If you have a corrupted Segoe UI Symbol font, it can annoy you while using the Windows Operating System. Why? Well, the font is used to display icons (such as a power button) on the login screen, and without a stable font, you will see vertical rectangles in its place.
Repairing the Font
To repair the font, experts can navigate to the fonts folder in the Control Panel (Control Panel\Appearance and Personalization\Fonts) using a local or network account that is a member of the Local Administrator Group and then install a valid copy over the corrupted seguisym.ttf font, aka (Segoe UI Symbol Regular) with one that is not corrupted. Novices can double-click on the replacement font and then click the install button.
* Fix issues for users may encounter with FoobBar on Windows 7.
Operating System Version
Do not worry if you do not have the same Windows OS available. The troubled PC I was fixing for a client was Windows 8.1 Professional, and I could take the font from my Windows 10 Professional and copy it to their computer to fix the problem. All you need to ensure is that the replacement font is not corrupted and that you have additional storage as later font versions are larger in size. Restarting the troubled Windows PC is not required, but you must sign out to see the changes on the login screen after uploading the font. If you do not have access to another Windows PC, you could try to ask a friend or coworker or search the Internet but make sure it is from a source that you can trust.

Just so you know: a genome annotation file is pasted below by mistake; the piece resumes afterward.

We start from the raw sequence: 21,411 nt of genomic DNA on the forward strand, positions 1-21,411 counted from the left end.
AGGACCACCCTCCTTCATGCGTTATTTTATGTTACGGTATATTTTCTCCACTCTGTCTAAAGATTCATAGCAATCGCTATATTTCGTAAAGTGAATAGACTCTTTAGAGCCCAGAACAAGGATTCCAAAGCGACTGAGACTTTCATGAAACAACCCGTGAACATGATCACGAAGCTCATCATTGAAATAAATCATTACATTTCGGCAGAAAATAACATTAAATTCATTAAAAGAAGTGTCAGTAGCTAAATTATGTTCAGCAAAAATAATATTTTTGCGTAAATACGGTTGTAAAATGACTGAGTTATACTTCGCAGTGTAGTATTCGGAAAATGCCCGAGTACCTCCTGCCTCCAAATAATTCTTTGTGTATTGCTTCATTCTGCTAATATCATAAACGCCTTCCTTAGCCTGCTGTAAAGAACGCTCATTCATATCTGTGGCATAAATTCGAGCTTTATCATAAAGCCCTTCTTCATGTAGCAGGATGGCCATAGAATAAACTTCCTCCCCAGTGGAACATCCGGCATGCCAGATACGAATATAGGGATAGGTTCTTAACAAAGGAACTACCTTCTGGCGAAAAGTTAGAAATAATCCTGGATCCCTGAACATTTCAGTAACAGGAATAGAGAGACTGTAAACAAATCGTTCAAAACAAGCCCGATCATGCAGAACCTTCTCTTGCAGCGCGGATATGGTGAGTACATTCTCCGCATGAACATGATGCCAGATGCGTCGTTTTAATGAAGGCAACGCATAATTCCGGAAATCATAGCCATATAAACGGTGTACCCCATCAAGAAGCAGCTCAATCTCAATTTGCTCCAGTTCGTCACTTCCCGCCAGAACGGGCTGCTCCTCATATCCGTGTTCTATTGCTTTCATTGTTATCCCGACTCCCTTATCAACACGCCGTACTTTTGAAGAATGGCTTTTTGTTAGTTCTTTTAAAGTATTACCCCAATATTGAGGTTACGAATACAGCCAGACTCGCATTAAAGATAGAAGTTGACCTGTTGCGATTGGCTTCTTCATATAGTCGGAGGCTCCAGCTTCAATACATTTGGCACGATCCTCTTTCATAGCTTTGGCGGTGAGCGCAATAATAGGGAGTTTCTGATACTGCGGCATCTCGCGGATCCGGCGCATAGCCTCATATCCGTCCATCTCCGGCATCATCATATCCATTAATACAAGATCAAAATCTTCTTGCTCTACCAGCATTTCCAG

Segoe Font Version
* X.XX – Windows Vista [download]
* 5.01 – Windows 7 [download]
* 6.00 – Windows 8 [download]
* 6.09 – Windows 8.1 [download]
* 6.23 – Windows 10 [download]
* 6.27 – Windows 11 [download]
Segoe is a typeface or family of fonts best known for its use by Microsoft. The company uses Segoe in its online and printed marketing materials, including recent logos for several products. Additionally, numerous Microsoft applications use the Segoe UI font sub-family and may be installed by applications. It was adopted as Microsoft’s default operating system font beginning with Windows Vista and is also used on outlook.com, Microsoft’s web-based email service. In August 2012, Microsoft unveiled its new corporate logo typeset in Segoe, replacing the logo it had used for the previous 25 years.